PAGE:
# Adding a new function with known gradients

pmaybank edited this page May 24, 2018 · 6 revisions

If you have a function f and you know the gradients for it, it is straightforward to add the function to Stan's math library.

#### Templated function

If your function is templated separately on all of its arguments and bottoms out only in functions built into the C++ standard library or into Stan, there's nothing to do other than add it to the Stan namespace. For example, if we want to code in a simple z-score calculation, we can do it very easily as follows, because the `mean` and `sd` function are built into Stan's math library:

``````#include <stan/math/rev.hpp>

namespace stan {
namespace math {
vector<T> z(const vector<T>& x) {
T mean = mean(x);
T sd = sd(x);
vector<T> result;
for (size_t i = 0; i < x.size(); ++i)
result[i] = (x[i] - mean) / sd;
return result;
}
}
}
``````

This will even work for higher-order autodiff if you include the top-level header `<stan/math.hpp>`.

#### Simple univariate example with known derivatives

Suppose have a code to calculate a univariate function and its derivative:

``````namespace bar {
double foo(double x);
double d_foo(double x);
}
``````

We can implement foo for Stan as follows, making sure to put it in the `stan::math` namespace so that argument-dependnet lookup (ADL) can work. We'll assume the two relevant functions are defined in `my_foo.hpp`

``````#include "my_foo.hpp"
#include <stan/math/rev.hpp>

namespace stan {
namespace math {
double foo(double x) {
return bar::foo(x);
}

var foo(const var& x) {
double a = x.val();
double fa = bar::foo(x_d);
double dfa_da = bar::d_foo(a);
return precomp_v_vari(fa, x.vi_, dfa_da);
}
}
}
``````

There are similar functions `precomp_vv_vari` for two-argument functions and so on.

#### Functions of more than one argument

For most efficiency, each argument should independently allow `var` or `double` arguments (`int` arguments don't need gradients---those can just get carried along). So if you're writing a two-argument function of scalars, you want to do this:

``````namespace bar {
double foo(double x, double y);
double dfoo_dx(double x, double y);
double dfoo_dy(double x, double y);
}
``````

This can be coded as follows

``````#include "my_foo.hpp"
#include <stan/math/rev.hpp>

namespace stan {
namespace math {
double foo(double x, double y) {
return bar::foo(x, y);
}

var foo(const var& x, double y) {
double a = x.val();
double fay = bar::foo(a, y);
double dfay_da = bar::foo_dx(a, y);
return return precomp_v_vari(fay, x.vi_, dfay_da);
}

var foo(double x, const var& y) {
double b = y.val();
double fxb = bar::foo(x, b);
double dfxb_db = bar::foo_dy(x, b);
return return precomp_v_vari(fxb, y.vi_, dfxb_db);
}

var foo(const var& x, const var& y) {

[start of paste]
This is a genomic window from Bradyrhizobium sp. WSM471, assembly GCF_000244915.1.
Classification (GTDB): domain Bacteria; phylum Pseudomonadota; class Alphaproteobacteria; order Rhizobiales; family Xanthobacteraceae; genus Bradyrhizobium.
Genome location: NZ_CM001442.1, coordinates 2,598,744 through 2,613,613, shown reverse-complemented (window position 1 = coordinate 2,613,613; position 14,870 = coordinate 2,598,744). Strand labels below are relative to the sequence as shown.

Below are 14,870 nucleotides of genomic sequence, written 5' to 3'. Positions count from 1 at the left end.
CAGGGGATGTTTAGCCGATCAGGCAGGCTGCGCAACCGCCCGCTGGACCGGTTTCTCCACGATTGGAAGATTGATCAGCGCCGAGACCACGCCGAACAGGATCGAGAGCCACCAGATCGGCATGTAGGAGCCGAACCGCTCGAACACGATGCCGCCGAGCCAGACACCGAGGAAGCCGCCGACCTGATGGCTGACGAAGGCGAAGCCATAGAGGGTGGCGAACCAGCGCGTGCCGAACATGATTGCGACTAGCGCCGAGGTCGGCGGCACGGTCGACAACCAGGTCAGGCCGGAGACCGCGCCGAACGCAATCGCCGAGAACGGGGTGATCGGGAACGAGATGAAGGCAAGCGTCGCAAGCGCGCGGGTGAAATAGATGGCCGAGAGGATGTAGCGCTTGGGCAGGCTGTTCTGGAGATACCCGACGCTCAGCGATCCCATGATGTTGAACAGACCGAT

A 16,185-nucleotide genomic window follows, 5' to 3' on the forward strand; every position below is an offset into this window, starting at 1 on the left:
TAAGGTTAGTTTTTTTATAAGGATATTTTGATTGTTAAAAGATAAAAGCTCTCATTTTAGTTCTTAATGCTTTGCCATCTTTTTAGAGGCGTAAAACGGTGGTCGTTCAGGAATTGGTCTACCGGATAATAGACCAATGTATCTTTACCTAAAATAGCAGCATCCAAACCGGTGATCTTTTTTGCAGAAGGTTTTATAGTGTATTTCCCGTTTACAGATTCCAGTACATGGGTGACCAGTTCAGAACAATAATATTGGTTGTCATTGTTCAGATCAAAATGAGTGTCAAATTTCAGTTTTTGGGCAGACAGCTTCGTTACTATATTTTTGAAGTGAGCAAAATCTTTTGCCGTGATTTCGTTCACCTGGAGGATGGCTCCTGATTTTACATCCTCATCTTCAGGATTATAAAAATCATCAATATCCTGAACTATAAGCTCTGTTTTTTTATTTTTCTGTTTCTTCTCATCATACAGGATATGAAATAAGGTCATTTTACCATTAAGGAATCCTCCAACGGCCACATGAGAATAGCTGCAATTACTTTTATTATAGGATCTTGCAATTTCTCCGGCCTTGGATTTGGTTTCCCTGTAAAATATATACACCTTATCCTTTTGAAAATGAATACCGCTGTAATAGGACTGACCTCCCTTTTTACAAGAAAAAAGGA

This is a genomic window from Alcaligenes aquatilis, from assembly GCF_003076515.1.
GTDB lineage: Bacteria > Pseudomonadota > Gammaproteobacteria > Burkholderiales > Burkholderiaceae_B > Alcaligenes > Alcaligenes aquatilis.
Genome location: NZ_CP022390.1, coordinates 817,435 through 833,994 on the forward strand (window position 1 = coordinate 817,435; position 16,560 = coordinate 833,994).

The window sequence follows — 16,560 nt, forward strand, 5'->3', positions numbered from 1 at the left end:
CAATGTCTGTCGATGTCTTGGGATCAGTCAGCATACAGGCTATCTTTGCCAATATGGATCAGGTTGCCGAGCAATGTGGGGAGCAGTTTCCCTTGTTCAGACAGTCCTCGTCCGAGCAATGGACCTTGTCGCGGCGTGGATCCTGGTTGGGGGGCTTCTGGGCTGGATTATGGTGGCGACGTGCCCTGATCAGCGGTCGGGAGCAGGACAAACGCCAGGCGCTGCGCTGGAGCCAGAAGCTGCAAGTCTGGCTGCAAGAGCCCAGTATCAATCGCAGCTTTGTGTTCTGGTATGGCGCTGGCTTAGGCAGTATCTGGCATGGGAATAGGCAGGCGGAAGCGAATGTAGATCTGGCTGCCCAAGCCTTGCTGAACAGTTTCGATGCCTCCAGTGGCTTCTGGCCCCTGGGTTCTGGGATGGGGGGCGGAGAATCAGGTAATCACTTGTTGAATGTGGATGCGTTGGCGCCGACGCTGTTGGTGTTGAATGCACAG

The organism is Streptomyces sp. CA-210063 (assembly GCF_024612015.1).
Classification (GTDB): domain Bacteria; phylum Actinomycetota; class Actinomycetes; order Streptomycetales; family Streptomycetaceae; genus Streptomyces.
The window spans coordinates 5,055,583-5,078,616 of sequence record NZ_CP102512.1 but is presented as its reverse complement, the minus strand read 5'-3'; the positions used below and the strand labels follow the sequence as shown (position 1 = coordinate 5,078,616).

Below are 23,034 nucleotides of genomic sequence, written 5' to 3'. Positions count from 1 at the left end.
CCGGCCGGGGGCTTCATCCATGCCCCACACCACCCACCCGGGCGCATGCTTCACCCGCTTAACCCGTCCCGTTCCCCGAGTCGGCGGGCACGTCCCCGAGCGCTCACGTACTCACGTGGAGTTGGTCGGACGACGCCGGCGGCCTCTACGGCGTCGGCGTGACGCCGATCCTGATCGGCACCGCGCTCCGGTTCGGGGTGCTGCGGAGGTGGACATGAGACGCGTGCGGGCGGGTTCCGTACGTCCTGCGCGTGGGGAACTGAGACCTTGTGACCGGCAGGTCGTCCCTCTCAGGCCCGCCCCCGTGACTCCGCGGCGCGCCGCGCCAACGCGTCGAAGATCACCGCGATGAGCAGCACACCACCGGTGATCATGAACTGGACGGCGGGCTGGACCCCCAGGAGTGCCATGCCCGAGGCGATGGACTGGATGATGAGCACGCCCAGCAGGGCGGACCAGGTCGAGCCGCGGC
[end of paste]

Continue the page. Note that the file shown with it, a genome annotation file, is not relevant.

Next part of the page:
double a = x.val();
double b = y.val();
double fab = bar::foo(a, b);
double dfab_da = bar::foo_dx(a, b);
double dfab_db = bar::foo_dy(a, b);
return precomp_vv_vari(fab, x.vi_, y.vi_, dfab_da, dfab_db);
}
}
}
``````

Same thing works for three scalars.

#### Vector function with one output

Now suppose the signatures you have give you a function and a gradient using standard vectors (you can also use Eigen vectors or matrices in a similar way):

``````namespace bar {
double foo(const vector<double>& x);
vector<double> grad_foo(const vector<double>& x);
}
``````

Of course, it's often more efficient to compute these at the same time---if you can do that, replace the lines for `fa` and `grad_fa` witha more efficient call. Otherwise, the code follows the previous version:

``````#include "my_foo.hpp"
#include <stan/math/rev.hpp>

namespace stan {
namespace math {
vector<double> foo(const vector<double>& x) {
return bar::foo(x);
}

vector<var> foo(const vector<var>& x) {
vector<double> a = value_of(a);
double fa = bar::foo(a);
vector<double> grad_fa = bar::grad_foo(a);
return precomputed_gradients(fa, x, grad_fa);
}
}
}
``````

The `precomputed_gradients` class can be used to deal with any form of inputs and outputs. All you need to do is pack all the `var` arguments into one vector and their matching gradients into another.

#### Functions with more than one output

If you have a function with more than one output, you'll need the full Jacobian matrix. You create each output `var` the same way you create a univariate output, using `precomputed_gradients`. Then you just put them all together. This time, I'll use Eigen matrices assuming that's how you get your Jacobian:

``````namespace bar {
Eigen::VectorXd foo(const Eigen::VectorXd& x);
Eigen::MatrixXd foo_jacobian(const Eigen::VectorXd& x);
}
``````

You can code this up the same way as before (with the same includes):

``````namespace stan {
namespace math {
Eigen::VectorXd foo(const Eigen::VectorXd& x) {
return bar::foo(x);
}
Eigen::Matrix<var, -1, 1> foo(const Eigen::Matrix<var,-1,1>& x,
std::ostream* pstream__) {
// extract parameter values from x
const var * x_data = x.data();
int x_size = x.size();
vector<var> x_std_var(x_data, x_data + x_size );
VectorXd a = value_of( x );

// evaluate f
VectorXd f_val = bar::foo(a);
// f_val_jacobian[i][j] is the partial derivative of f_i w.r.t. parameter j
vector<vector<double>> f_val_jacobian = bar::foo_jacobian(a);

int f_size = f_val_jacobian.size();
Eigen::Matrix<var, -1, 1> f_var_jacobian(f_size);
for (int i=0; i < f_size; i++) {
f_var_jacobian(i) = precomputed_gradients(f_val(i), x_std_var, f_val_jacobian[i]);
}
return f_var_jacobian;
}
}
}
``````

We could obviously use a form of `precomputed_gradients` that takes in an entire Jacobian to remove the error-prone and non-memory-local loops (by default, matrices are stored column-major in Eigen).

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